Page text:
Cloud DC’s chief financial officer, Desmond Robinson, remains hopeful that the company, which entered liquidation on 28 March, will find a buyer for its remaining assets and intellectual property.
The Queensland-based hosted desktop provider, which counted Amazon Web Services (AWS), Microsoft, Citrix and Trend Micro among its vendor partners, entered voluntary administration on 22 February, with more than $380,000 owing to creditors.
The company’s creditors include Safetynet Communications and the Beltane Family Trust, according to documents lodged with the Australian Securities and Investments Commission (ASIC).
In a creditors’ meeting held on 28 March, Robinson asked whether the voluntary administration of the company could be adjourned for two weeks to ascertain if the parties that had previously contacted the administrators to express an interest in buying its assets would make a formal offer.
Liquidator, David Whyte of BDO, advised that, as at 28 March, no formal offers or expressions of interest had been received from interested parties for the company’s intellectual property and assets.
Whyte did indicate, however, that the administrators were still liaising with two parties that had previously shown an interest.
At the same time, Whyte said that a sale of the company’s intellectual property and business assets could occur regardless of whether the company was in liquidation or in voluntary administration, ad that winding up of the company would likely continue for between six to 12 months.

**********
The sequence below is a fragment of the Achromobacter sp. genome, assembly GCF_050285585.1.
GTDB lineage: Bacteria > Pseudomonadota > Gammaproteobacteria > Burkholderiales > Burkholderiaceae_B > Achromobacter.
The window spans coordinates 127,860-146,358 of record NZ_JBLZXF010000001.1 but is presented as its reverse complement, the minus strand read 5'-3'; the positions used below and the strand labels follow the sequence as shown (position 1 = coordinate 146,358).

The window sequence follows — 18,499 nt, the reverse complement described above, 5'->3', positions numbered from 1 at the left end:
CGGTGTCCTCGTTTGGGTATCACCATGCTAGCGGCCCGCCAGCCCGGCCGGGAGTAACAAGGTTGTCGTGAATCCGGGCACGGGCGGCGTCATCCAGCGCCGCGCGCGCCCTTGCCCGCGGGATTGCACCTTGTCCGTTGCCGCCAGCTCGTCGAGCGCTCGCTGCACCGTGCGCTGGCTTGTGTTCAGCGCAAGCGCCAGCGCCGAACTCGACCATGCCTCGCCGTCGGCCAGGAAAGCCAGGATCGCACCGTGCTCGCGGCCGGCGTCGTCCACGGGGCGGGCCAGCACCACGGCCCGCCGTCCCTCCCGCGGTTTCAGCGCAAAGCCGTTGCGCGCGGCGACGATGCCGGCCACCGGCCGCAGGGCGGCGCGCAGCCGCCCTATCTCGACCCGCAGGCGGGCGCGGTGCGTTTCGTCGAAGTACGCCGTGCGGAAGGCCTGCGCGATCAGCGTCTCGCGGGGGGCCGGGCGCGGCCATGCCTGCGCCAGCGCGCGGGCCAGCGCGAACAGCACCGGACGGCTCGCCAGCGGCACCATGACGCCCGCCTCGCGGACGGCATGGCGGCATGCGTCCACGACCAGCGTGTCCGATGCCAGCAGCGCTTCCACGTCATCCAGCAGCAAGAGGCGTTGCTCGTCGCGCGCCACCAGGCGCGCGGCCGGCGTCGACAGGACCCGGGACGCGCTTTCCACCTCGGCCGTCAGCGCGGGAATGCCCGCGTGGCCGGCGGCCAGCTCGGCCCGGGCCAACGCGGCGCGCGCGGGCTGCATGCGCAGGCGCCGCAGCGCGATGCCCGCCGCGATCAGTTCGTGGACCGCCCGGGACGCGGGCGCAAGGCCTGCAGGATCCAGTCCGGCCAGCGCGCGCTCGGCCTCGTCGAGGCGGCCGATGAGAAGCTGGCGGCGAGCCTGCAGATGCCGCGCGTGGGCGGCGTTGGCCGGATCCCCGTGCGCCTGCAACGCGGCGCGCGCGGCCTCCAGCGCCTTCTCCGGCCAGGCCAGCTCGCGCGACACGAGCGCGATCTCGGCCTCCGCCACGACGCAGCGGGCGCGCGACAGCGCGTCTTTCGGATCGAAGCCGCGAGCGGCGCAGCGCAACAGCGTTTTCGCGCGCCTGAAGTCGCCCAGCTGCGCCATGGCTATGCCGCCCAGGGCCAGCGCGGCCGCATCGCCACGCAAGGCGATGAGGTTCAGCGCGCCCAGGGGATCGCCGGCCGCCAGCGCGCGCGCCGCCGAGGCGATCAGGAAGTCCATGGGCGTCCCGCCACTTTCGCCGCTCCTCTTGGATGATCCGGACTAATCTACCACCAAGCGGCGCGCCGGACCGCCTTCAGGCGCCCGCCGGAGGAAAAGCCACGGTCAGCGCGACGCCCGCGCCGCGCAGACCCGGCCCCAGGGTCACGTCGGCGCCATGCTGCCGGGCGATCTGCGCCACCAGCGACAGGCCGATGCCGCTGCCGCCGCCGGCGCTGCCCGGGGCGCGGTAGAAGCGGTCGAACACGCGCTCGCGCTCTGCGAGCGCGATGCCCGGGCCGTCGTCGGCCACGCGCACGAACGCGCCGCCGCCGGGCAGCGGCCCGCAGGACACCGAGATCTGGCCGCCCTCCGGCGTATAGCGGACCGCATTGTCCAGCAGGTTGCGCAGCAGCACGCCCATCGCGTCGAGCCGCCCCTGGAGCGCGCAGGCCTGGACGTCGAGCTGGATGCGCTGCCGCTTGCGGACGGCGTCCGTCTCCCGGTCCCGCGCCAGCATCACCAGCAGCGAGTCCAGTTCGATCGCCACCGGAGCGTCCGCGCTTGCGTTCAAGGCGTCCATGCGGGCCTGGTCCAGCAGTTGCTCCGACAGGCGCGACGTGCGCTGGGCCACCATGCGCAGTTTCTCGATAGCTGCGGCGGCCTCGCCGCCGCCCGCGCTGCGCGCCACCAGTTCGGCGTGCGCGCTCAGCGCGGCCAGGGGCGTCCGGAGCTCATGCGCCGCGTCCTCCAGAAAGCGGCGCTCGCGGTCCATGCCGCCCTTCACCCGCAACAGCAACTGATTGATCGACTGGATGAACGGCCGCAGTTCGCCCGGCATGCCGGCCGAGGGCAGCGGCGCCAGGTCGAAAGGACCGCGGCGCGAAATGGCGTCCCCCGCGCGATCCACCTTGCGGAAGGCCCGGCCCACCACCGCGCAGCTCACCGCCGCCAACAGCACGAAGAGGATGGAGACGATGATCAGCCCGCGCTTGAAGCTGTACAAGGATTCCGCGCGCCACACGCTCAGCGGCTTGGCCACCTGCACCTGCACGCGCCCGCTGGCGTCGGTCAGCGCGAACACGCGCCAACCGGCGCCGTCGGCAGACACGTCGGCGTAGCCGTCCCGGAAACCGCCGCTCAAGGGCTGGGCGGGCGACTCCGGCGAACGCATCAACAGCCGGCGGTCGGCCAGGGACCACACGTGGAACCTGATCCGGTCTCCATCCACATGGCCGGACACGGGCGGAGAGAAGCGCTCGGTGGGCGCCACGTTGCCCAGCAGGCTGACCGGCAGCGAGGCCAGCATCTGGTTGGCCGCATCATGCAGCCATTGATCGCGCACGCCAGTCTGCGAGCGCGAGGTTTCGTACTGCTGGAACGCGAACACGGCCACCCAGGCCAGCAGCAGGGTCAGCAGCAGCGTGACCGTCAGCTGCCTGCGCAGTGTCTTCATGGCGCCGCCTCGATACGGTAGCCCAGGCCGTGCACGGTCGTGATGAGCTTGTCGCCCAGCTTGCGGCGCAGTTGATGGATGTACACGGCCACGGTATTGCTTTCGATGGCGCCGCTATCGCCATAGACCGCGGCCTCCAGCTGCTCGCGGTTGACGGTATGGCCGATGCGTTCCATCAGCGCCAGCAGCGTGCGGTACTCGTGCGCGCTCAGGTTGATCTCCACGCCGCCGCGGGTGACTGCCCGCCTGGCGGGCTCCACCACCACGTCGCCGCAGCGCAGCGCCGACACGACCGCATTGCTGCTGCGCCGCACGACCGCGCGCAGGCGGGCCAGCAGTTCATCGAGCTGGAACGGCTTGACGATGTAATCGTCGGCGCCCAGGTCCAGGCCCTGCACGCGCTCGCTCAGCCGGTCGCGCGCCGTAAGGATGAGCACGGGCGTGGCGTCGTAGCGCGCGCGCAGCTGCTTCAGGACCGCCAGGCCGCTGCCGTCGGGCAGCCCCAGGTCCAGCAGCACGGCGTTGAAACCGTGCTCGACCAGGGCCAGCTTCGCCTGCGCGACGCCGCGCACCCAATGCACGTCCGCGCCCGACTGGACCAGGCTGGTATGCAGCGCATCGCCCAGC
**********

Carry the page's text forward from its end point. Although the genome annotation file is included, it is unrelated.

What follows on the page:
According to Robinson, a buyer would require Amazon Web Services (AWS) to continue with the company’s product.
Whyte, however, said that correspondence had been sent to AWS advising of the voluntary administration, but a response had not been forthcoming.
Regardless, a motion that the company be wound-up and placed into liquidation was passed.
The liquidation comes less than a year after the company signed a global CSP Distribution agreement with Citrix, placing Cloud DC’s Workspace product in front of 10,000 Citrix partners globally.
“Our first priority is to work with Citrix to develop channel programs for our flagship product, Cloud DC Workspace,” Cloud DC CEO, Steve Robinson, said at the time. “Our initial focus is North America, followed closely by the EMEA and APAC regions.”
Offered as a white labelled, bundled infrastructure/management layer, the Cloud DC Workspace offering was aimed at virtualising applications and delivering them to end devices of users’ choice.
Just prior to the Citrix deal, in June 2016, the company signed its first North American reseller, bringing on board Summit Technology.
The agreement came just months after appointing Cloud Lucidity as its exclusive distributor across the Pacific, as it worked to boost its presence internationally.
Before inking the deals, the company had been given $1 million funding in 2015 under the Federal Government’s Entrepreneurs’ Program for its OfficeBox offering, an IT platform aimed at “transforming” software and data delivery storage.
It is understood that the company posted losses in both the 2015 and 2016 financial years.